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Enforcement Edge
May 24, 2024

DOJ National Security Division Announces First-Ever Decision Not To Prosecute Under New Enforcement Policy

Enforcement Edge: Shining Light on Government Enforcement

On May 22, 2024, the National Security Division (NSD) of the U.S. Department of Justice (DOJ) issued its first-ever corporate declination under its Enforcement Policy for Business Organizations (NSD Enforcement Policy) to Sigma-Aldrich Inc. (doing business as MilliporeSigma). The declination came after the company disclosed potential export controls violations stemming from an employee’s scheme to export nearly US$14 million worth of controlled substances to Chinese labs. NSD’s decision to decline enforcement action illustrates how prompt disclosure, full cooperation, and timely remediation action may earn lenient treatment from NSD.

According to the declination letter, a MilliporeSigma salesperson conspired with others from 2016 to 2023 to divert fraudulently purchased MilliporeSigma products — including chemical compounds subject to the International Traffic in Arms Regulations and the Export Administration Regulations — to China. In doing so, the MilliporeSigma salesperson falsely represented to the company that the orders were being placed by individuals affiliated with a U.S. university stockroom. Once the orders were delivered to the university stockroom, then a conspirator apparently diverted the items to others for shipment to China. To avoid U.S. government scrutiny, the conspirators made false representations about the value and contents of the China-destined shipments.

The scheme continued until MilliporeSigma compliance personnel identified suspicious orders. The company voluntarily disclosed the purported misconduct to NSD only a week after hiring outside counsel, despite not having completed its internal investigation. This decision earned points with the government, with NSD Assistant Attorney General Matthew G. Olsen noting that MilliporeSigma “did not sweep the misconduct under the rug. Instead, the company made the early decision to cooperate.”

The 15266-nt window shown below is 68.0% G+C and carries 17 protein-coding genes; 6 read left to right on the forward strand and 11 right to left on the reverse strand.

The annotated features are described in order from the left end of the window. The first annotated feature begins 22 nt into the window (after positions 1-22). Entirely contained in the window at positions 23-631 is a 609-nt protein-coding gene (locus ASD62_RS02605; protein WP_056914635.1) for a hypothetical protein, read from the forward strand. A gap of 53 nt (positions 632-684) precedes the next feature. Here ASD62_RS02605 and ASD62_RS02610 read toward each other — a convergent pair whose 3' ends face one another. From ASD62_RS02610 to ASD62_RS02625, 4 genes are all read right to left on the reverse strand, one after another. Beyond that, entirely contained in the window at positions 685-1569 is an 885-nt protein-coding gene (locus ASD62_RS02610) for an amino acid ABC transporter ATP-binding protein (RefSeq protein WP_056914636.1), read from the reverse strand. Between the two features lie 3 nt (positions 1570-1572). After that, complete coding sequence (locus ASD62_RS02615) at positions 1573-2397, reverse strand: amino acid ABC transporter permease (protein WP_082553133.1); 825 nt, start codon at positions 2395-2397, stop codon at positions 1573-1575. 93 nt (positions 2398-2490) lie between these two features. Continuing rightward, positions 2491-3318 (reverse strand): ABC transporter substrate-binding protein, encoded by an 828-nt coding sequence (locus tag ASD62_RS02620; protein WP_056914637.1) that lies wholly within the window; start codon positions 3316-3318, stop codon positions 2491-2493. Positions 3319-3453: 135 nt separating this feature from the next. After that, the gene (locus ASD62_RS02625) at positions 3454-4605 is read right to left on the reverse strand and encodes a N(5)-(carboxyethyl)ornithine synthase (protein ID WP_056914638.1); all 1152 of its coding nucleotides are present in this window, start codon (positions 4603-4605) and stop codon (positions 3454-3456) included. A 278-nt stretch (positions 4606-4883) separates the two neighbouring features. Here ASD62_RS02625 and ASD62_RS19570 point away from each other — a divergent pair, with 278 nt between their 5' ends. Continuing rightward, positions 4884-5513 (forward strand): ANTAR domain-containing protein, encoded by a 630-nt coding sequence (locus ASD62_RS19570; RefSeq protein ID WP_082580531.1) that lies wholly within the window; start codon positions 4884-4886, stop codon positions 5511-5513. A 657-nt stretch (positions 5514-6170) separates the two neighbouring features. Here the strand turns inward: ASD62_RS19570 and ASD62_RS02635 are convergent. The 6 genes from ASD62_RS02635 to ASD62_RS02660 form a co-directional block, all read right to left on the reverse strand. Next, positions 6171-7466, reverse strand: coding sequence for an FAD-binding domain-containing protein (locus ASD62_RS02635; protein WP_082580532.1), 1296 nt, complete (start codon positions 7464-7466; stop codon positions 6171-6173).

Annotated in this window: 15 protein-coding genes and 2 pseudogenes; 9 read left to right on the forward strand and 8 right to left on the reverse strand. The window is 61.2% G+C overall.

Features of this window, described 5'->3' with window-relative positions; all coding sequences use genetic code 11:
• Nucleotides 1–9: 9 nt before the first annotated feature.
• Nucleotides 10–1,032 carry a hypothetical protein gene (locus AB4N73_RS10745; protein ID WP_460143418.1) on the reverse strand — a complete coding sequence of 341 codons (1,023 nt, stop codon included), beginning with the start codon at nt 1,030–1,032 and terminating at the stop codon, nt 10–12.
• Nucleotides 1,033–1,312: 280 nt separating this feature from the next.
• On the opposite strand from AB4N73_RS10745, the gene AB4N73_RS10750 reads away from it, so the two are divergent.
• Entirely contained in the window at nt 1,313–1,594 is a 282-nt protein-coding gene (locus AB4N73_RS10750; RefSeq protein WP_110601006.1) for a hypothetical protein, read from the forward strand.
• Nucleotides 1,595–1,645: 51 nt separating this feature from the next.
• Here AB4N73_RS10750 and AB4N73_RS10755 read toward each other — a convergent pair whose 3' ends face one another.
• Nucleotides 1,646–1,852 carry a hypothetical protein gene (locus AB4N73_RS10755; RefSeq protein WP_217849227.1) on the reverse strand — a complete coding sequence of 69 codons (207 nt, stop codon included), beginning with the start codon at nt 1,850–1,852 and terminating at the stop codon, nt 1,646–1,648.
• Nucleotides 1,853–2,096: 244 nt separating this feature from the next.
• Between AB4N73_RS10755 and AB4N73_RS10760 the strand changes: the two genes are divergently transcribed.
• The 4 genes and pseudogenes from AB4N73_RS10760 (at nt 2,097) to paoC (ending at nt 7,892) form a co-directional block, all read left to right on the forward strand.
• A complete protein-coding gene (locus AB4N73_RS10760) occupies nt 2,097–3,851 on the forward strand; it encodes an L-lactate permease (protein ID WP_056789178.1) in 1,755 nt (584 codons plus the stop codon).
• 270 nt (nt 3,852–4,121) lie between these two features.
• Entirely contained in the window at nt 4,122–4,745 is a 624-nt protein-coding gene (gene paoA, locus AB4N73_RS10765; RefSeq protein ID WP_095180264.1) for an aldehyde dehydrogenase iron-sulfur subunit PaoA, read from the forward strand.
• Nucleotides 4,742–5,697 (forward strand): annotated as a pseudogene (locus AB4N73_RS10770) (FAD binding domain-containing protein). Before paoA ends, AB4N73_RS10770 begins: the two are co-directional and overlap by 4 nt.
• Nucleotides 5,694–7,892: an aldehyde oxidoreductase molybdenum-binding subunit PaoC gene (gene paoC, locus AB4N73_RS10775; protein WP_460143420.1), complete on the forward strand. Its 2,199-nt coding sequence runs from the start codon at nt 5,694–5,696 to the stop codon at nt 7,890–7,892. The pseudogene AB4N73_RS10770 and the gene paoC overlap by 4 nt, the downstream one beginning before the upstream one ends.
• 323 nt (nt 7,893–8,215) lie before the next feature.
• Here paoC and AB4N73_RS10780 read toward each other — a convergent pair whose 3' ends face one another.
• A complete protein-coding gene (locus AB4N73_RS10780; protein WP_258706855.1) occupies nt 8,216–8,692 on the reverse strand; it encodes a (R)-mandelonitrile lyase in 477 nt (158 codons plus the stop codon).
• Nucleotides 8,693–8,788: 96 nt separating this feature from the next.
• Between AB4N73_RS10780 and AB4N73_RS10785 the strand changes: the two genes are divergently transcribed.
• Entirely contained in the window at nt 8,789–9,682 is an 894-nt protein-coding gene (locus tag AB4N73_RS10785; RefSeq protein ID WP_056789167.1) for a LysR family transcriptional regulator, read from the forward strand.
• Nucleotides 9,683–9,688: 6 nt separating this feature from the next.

The declination letter also emphasizes MilliporeSigma’s “exceptional and proactive cooperation” in disclosing all known facts about the purported misconduct and providing DOJ with evidence which enabled the government to establish probable cause to search for further evidence of the crimes. MilliporeSigma also “timely and appropriately” remediated, including by terminating the salesperson who engaged in the misconduct and by making improvements to its internal controls and compliance program.

In addition to satisfying the requirements of the NSD Enforcement Policy — (1) voluntary self-disclosure, (2) full cooperation, and (3) timely and appropriate remediation — DOJ also highlighted two other mitigating factors: (1) the scheme did not present a significant threat to national security because the concentrations and quantities were low and most shipments would not have necessitated an export license and (2) MilliporeSigma did not receive a significant benefit from the misconduct, and in fact, was “victimized by the conspirators’ scheme” since the conspirators fraudulently obtained discounted products and free overnight shipping.

The MilliporeSigma declination highlights the value of prompt voluntary self-disclosure. It further shows how DOJ is extending its white-collar enforcement playbook into the national security arena, and sends a signal to other companies that DOJ is willing to be lenient — provided the company earns it.

For questions about export control and sanctions laws and related voluntary disclosure policies, contact the authors or any of their colleagues in Arnold & Porter’s White Collar Defense & Investigations or Export Control & Sanctions practice groups.

© Arnold & Porter Kaye Scholer LLP 2024 All Rights Reserved. This blog post is intended to be a general summary of the law and does not constitute legal advice. You should consult with counsel to determine applicable legal requirements in a specific fact situation.